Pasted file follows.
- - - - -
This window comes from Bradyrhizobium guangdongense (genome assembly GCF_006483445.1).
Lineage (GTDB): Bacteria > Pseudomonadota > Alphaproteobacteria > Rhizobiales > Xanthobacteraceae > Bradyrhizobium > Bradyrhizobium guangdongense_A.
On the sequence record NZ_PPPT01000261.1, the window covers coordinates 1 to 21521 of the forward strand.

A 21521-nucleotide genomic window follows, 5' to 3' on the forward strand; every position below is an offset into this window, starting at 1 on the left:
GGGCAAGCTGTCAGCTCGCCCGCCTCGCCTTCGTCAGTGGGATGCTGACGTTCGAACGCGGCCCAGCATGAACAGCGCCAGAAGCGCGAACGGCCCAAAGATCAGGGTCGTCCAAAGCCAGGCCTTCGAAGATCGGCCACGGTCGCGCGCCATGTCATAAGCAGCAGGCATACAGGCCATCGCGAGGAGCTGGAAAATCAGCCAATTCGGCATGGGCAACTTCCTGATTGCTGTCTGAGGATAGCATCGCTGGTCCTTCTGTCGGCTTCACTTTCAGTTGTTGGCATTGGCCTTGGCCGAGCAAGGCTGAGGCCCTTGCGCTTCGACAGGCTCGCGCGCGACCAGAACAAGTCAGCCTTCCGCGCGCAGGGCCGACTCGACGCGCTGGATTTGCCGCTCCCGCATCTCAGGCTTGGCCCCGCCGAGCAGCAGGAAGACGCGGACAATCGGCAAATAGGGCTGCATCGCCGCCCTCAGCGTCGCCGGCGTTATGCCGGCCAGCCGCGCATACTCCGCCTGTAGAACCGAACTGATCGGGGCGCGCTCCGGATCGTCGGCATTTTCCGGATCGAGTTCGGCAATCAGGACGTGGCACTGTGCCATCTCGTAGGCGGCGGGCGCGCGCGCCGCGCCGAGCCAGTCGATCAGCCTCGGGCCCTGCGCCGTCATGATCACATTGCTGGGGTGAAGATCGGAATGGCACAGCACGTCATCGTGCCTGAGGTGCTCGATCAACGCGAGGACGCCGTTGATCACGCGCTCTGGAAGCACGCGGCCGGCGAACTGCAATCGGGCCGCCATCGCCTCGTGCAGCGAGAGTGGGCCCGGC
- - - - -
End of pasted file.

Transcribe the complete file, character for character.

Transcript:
This window comes from Bradyrhizobium guangdongense (genome assembly GCF_006483445.1).
Lineage (GTDB): Bacteria > Pseudomonadota > Alphaproteobacteria > Rhizobiales > Xanthobacteraceae > Bradyrhizobium > Bradyrhizobium guangdongense_A.
On the sequence record NZ_PPPT01000261.1, the window covers coordinates 1 to 21521 of the forward strand.

A 21521-nucleotide genomic window follows, 5' to 3' on the forward strand; every position below is an offset into this window, starting at 1 on the left:
GGGCAAGCTGTCAGCTCGCCCGCCTCGCCTTCGTCAGTGGGATGCTGACGTTCGAACGCGGCCCAGCATGAACAGCGCCAGAAGCGCGAACGGCCCAAAGATCAGGGTCGTCCAAAGCCAGGCCTTCGAAGATCGGCCACGGTCGCGCGCCATGTCATAAGCAGCAGGCATACAGGCCATCGCGAGGAGCTGGAAAATCAGCCAATTCGGCATGGGCAACTTCCTGATTGCTGTCTGAGGATAGCATCGCTGGTCCTTCTGTCGGCTTCACTTTCAGTTGTTGGCATTGGCCTTGGCCGAGCAAGGCTGAGGCCCTTGCGCTTCGACAGGCTCGCGCGCGACCAGAACAAGTCAGCCTTCCGCGCGCAGGGCCGACTCGACGCGCTGGATTTGCCGCTCCCGCATCTCAGGCTTGGCCCCGCCGAGCAGCAGGAAGACGCGGACAATCGGCAAATAGGGCTGCATCGCCGCCCTCAGCGTCGCCGGCGTTATGCCGGCCAGCCGCGCATACTCCGCCTGTAGAACCGAACTGATCGGGGCGCGCTCCGGATCGTCGGCATTTTCCGGATCGAGTTCGGCAATCAGGACGTGGCACTGTGCCATCTCGTAGGCGGCGGGCGCGCGCGCCGCGCCGAGCCAGTCGATCAGCCTCGGGCCCTGCGCCGTCATGATCACATTGCTGGGGTGAAGATCGGAATGGCACAGCACGTCATCGTGCCTGAGGTGCTCGATCAACGCGAGGACGCCGTTGATCACGCGCTCTGGAAGCACGCGGCCGGCGAACTGCAATCGGGCCGCCATCGCCTCGTGCAGCGAGAGTGGGCCCGGC